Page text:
But this was not enough for a poet who must mistrust all the refinements of a too polished age. Full of the study of the ancients, M. Delille wished to see, wished to know himself, the fine climate, the fine sky, which seemed to have inspired and fostered the genius of Homer. A friend of the poet, a generous friend of the muses, M. le Comte de Choiseul Gouffier, was about to fill the embassy to Constantinople, and to visit Greece once more, which he had so nobly traversed, and the ruins of which he had described.-Scarcely had he made known
Manners and Situation of the LAP-
known the honourable desire to have
M. Delille soon reached the shores of Ilyssus. After having gathered the grandest lessons in traversing the ruins of Greece, he enjoyed in Constantinople the most magnificent spectacle which nature ever offered to the observation of man. In this place, he began to feel the cruel attacks of that infirmity which menaced him.His sight, fatigued by the splendour and by the variety of objects that surrounded and charmed him, demanded repose in another horizon. He wished once more to see the sky of France, before renouncing that daylight which had so often inspired him, and after having rapidly coloured his imagination with all the splendours of foreign nature, he brought back to his country the treasures of the poet, -recollections, and sentiments.
(To be concluded in our next.)
WE landed close by several Fin-
The sea Finns are not obliged to be nomades like the Fieldt Finns; for the few rein-deer which they may possess they must give up to the care of others. They are therefore fully enabled to build more durable habitations,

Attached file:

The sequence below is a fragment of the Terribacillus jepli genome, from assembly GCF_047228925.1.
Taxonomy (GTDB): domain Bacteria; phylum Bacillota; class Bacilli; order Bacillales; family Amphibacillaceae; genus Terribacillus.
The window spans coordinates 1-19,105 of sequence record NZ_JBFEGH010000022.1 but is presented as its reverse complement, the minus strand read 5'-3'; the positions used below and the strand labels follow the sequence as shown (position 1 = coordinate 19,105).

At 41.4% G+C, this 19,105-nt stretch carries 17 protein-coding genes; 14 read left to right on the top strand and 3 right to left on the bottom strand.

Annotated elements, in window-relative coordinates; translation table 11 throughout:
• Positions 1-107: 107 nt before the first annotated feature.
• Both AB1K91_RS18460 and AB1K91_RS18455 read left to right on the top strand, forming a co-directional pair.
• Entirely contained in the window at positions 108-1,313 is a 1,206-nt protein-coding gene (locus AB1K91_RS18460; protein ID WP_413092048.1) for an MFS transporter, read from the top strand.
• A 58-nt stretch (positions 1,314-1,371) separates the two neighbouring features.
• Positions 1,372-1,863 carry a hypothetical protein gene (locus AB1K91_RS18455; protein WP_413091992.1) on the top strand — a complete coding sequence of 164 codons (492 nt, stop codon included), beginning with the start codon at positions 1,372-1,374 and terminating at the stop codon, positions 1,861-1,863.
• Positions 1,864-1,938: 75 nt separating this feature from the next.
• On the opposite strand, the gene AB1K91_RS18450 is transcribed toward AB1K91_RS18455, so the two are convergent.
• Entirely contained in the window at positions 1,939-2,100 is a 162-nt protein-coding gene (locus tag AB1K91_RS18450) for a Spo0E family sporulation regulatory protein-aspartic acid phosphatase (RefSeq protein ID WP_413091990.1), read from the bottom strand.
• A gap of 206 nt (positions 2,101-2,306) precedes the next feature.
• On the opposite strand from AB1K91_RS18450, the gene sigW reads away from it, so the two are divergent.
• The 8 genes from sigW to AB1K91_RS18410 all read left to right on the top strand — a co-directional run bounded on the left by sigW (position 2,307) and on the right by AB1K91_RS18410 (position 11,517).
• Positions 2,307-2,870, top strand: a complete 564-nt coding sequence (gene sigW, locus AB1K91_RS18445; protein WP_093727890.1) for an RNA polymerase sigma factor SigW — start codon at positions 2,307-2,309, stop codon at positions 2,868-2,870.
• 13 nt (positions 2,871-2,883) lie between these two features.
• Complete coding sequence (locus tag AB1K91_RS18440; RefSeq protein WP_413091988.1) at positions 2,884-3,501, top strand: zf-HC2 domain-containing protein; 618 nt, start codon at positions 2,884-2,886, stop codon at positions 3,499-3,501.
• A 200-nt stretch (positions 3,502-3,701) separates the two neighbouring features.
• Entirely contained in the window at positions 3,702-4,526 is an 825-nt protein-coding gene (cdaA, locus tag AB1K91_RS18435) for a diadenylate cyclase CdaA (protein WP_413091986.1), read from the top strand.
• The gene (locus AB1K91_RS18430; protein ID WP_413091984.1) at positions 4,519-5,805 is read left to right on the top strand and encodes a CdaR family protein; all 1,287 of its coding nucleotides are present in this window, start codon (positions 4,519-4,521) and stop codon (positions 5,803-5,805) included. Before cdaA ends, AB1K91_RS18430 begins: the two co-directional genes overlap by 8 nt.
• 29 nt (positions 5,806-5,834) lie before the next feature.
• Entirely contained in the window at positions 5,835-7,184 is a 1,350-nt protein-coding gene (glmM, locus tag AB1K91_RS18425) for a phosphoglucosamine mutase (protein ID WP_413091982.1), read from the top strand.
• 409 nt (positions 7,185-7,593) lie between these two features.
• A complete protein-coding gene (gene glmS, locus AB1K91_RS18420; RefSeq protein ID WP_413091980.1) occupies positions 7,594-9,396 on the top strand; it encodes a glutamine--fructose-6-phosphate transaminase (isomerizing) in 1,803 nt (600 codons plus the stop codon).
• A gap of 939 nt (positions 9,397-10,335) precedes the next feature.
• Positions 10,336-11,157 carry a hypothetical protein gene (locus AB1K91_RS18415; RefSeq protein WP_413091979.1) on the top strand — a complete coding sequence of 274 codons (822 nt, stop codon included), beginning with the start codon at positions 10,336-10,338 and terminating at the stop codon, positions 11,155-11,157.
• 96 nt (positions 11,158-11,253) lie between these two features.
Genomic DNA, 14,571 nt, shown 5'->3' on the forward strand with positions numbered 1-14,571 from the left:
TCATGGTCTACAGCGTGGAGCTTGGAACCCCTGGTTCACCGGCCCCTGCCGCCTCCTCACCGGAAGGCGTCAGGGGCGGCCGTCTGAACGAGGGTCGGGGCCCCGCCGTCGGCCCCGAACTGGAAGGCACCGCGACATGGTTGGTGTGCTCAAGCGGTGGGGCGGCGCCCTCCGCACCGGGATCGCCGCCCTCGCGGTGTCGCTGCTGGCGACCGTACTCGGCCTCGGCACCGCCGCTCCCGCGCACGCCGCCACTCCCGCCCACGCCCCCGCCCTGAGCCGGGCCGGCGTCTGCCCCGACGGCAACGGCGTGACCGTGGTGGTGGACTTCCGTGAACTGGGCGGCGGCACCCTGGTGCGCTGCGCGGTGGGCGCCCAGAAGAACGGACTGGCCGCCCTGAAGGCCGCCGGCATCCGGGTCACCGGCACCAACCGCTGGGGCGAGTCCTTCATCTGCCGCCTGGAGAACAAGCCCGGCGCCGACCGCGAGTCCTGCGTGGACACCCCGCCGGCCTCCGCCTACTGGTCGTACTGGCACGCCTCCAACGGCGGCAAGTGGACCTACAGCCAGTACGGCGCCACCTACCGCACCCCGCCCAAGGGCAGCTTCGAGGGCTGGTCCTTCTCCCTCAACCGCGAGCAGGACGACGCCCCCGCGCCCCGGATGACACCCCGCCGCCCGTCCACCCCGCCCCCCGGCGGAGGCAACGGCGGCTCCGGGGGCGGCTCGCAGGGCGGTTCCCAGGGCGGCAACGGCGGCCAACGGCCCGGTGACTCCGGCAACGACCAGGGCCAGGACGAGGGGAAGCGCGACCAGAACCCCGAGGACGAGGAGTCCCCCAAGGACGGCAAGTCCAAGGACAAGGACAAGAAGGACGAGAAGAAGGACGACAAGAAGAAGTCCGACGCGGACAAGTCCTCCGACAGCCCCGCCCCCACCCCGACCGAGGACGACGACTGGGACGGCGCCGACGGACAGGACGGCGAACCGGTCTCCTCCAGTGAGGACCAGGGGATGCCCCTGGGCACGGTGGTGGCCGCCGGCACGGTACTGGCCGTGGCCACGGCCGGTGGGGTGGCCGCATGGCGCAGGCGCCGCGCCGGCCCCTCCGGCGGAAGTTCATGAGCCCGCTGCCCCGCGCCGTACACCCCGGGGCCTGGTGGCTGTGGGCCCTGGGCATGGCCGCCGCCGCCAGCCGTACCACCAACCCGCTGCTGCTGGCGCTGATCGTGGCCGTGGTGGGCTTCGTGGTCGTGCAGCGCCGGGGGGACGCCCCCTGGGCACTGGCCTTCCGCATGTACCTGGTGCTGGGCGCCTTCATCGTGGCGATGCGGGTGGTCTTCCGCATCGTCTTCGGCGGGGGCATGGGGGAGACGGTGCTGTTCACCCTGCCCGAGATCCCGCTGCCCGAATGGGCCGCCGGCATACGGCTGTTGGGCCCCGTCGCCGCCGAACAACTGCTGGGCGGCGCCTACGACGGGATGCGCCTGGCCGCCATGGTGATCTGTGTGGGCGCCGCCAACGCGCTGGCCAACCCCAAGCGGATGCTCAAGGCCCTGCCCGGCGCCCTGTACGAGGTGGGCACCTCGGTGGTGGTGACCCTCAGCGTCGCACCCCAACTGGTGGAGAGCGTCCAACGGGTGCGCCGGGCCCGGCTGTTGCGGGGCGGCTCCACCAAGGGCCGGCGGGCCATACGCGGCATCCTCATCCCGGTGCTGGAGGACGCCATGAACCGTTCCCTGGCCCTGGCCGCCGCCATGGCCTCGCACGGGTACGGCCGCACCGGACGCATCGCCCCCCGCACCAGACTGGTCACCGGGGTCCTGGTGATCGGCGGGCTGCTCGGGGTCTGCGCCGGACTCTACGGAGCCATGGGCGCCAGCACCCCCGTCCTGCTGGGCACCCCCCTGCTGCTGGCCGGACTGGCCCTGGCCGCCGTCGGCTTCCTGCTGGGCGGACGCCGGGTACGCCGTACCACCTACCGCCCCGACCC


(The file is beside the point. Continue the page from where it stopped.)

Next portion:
tations, gammes, or even houses like
dence for summer and winter; they
There are other sea Finns, who are not contented with a change of resi
The merchants are here the true princes of the country. We might divide the land with as much certainty, according to the circles of their influence, as it is at present divided into Prästegieldts. If the clergymen influence the minds of the inhabitants, in return, their temporal felicity is almost always in the hands of the mer chants. The Finns and Norwegians will place their all at stake for the sake of drinking brandy at the merchant's till they fall down. They drink much more than the value of the fish which they bring with them, and the debt is entered in a book, which they carry back, but the contents of which they never compare with their circumstances. The debt at last exceeds the value of their property: they must assign over to the merchant, if he desire it, their house, and the whole of their little possessions, and they esteem themselves fortunate when they are allowed to remain on the spot as farmers. Hence'